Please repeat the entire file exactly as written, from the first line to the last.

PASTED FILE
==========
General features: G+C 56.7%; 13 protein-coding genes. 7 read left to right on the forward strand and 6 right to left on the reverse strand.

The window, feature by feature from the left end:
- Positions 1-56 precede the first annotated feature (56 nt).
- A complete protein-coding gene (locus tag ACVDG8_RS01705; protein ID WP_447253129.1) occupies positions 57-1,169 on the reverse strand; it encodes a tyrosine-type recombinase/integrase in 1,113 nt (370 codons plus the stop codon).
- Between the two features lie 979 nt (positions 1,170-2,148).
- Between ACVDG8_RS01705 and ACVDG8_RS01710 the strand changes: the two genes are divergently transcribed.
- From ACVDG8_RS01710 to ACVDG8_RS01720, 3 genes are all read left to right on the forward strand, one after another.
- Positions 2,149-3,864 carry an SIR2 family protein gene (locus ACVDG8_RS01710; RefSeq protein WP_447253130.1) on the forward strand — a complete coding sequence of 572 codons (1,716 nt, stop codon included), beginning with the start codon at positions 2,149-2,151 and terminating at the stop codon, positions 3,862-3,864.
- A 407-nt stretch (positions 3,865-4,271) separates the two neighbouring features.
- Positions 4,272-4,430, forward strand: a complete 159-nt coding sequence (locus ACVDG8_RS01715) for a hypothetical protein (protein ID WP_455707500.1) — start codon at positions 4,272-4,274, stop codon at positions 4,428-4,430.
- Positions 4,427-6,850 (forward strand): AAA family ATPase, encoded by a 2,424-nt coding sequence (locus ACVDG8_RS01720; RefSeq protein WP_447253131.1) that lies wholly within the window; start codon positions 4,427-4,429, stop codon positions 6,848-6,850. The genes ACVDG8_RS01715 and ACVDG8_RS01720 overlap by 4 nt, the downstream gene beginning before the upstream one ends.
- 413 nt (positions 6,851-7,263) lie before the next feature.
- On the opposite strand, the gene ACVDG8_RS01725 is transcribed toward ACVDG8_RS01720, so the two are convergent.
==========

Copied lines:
General features: G+C 56.7%; 13 protein-coding genes. 7 read left to right on the forward strand and 6 right to left on the reverse strand.

The window, feature by feature from the left end:
- Positions 1-56 precede the first annotated feature (56 nt).
- A complete protein-coding gene (locus tag ACVDG8_RS01705; protein ID WP_447253129.1) occupies positions 57-1,169 on the reverse strand; it encodes a tyrosine-type recombinase/integrase in 1,113 nt (370 codons plus the stop codon).
- Between the two features lie 979 nt (positions 1,170-2,148).
- Between ACVDG8_RS01705 and ACVDG8_RS01710 the strand changes: the two genes are divergently transcribed.
- From ACVDG8_RS01710 to ACVDG8_RS01720, 3 genes are all read left to right on the forward strand, one after another.
- Positions 2,149-3,864 carry an SIR2 family protein gene (locus ACVDG8_RS01710; RefSeq protein WP_447253130.1) on the forward strand — a complete coding sequence of 572 codons (1,716 nt, stop codon included), beginning with the start codon at positions 2,149-2,151 and terminating at the stop codon, positions 3,862-3,864.
- A 407-nt stretch (positions 3,865-4,271) separates the two neighbouring features.
- Positions 4,272-4,430, forward strand: a complete 159-nt coding sequence (locus ACVDG8_RS01715) for a hypothetical protein (protein ID WP_455707500.1) — start codon at positions 4,272-4,274, stop codon at positions 4,428-4,430.
- Positions 4,427-6,850 (forward strand): AAA family ATPase, encoded by a 2,424-nt coding sequence (locus ACVDG8_RS01720; RefSeq protein WP_447253131.1) that lies wholly within the window; start codon positions 4,427-4,429, stop codon positions 6,848-6,850. The genes ACVDG8_RS01715 and ACVDG8_RS01720 overlap by 4 nt, the downstream gene beginning before the upstream one ends.
- 413 nt (positions 6,851-7,263) lie before the next feature.
- On the opposite strand, the gene ACVDG8_RS01725 is transcribed toward ACVDG8_RS01720, so the two are convergent.